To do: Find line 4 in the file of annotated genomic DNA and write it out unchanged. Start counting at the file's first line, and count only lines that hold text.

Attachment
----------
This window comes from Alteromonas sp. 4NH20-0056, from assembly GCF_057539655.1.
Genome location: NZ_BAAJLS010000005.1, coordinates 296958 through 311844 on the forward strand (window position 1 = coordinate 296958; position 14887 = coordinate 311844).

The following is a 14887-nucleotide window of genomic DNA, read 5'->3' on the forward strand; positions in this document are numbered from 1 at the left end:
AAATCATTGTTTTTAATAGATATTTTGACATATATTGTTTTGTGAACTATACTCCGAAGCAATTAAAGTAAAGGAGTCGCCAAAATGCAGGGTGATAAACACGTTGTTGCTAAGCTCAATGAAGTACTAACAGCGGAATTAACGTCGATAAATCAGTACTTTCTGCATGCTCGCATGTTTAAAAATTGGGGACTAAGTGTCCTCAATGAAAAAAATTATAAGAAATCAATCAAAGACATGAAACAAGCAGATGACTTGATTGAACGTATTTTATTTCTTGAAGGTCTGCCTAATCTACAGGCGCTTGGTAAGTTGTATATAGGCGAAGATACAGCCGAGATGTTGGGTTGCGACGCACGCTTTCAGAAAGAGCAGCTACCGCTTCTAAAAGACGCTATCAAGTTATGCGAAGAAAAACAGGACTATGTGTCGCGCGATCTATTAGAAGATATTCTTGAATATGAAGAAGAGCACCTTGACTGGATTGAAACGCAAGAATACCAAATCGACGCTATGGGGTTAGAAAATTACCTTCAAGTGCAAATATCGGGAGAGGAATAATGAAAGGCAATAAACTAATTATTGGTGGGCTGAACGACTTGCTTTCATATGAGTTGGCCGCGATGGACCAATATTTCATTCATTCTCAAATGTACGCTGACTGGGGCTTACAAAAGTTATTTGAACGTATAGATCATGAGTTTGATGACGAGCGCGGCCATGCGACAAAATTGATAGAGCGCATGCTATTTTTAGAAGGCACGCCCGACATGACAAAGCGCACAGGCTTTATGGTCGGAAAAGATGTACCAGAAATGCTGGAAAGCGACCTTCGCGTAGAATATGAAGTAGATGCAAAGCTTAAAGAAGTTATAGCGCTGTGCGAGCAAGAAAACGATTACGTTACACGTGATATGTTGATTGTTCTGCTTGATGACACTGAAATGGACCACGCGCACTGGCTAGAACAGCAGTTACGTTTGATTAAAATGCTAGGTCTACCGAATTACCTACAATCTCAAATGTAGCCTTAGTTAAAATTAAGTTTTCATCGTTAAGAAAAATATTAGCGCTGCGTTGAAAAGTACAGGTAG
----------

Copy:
AAATCATTGTTTTTAATAGATATTTTGACATATATTGTTTTGTGAACTATACTCCGAAGCAATTAAAGTAAAGGAGTCGCCAAAATGCAGGGTGATAAACACGTTGTTGCTAAGCTCAATGAAGTACTAACAGCGGAATTAACGTCGATAAATCAGTACTTTCTGCATGCTCGCATGTTTAAAAATTGGGGACTAAGTGTCCTCAATGAAAAAAATTATAAGAAATCAATCAAAGACATGAAACAAGCAGATGACTTGATTGAACGTATTTTATTTCTTGAAGGTCTGCCTAATCTACAGGCGCTTGGTAAGTTGTATATAGGCGAAGATACAGCCGAGATGTTGGGTTGCGACGCACGCTTTCAGAAAGAGCAGCTACCGCTTCTAAAAGACGCTATCAAGTTATGCGAAGAAAAACAGGACTATGTGTCGCGCGATCTATTAGAAGATATTCTTGAATATGAAGAAGAGCACCTTGACTGGATTGAAACGCAAGAATACCAAATCGACGCTATGGGGTTAGAAAATTACCTTCAAGTGCAAATATCGGGAGAGGAATAATGAAAGGCAATAAACTAATTATTGGTGGGCTGAACGACTTGCTTTCATATGAGTTGGCCGCGATGGACCAATATTTCATTCATTCTCAAATGTACGCTGACTGGGGCTTACAAAAGTTATTTGAACGTATAGATCATGAGTTTGATGACGAGCGCGGCCATGCGACAAAATTGATAGAGCGCATGCTATTTTTAGAAGGCACGCCCGACATGACAAAGCGCACAGGCTTTATGGTCGGAAAAGATGTACCAGAAATGCTGGAAAGCGACCTTCGCGTAGAATATGAAGTAGATGCAAAGCTTAAAGAAGTTATAGCGCTGTGCGAGCAAGAAAACGATTACGTTACACGTGATATGTTGATTGTTCTGCTTGATGACACTGAAATGGACCACGCGCACTGGCTAGAACAGCAGTTACGTTTGATTAAAATGCTAGGTCTACCGAATTACCTACAATCTCAAATGTAGCCTTAGTTAAAATTAAGTTTTCATCGTTAAGAAAAATATTAGCGCTGCGTTGAAAAGTACAGGTAG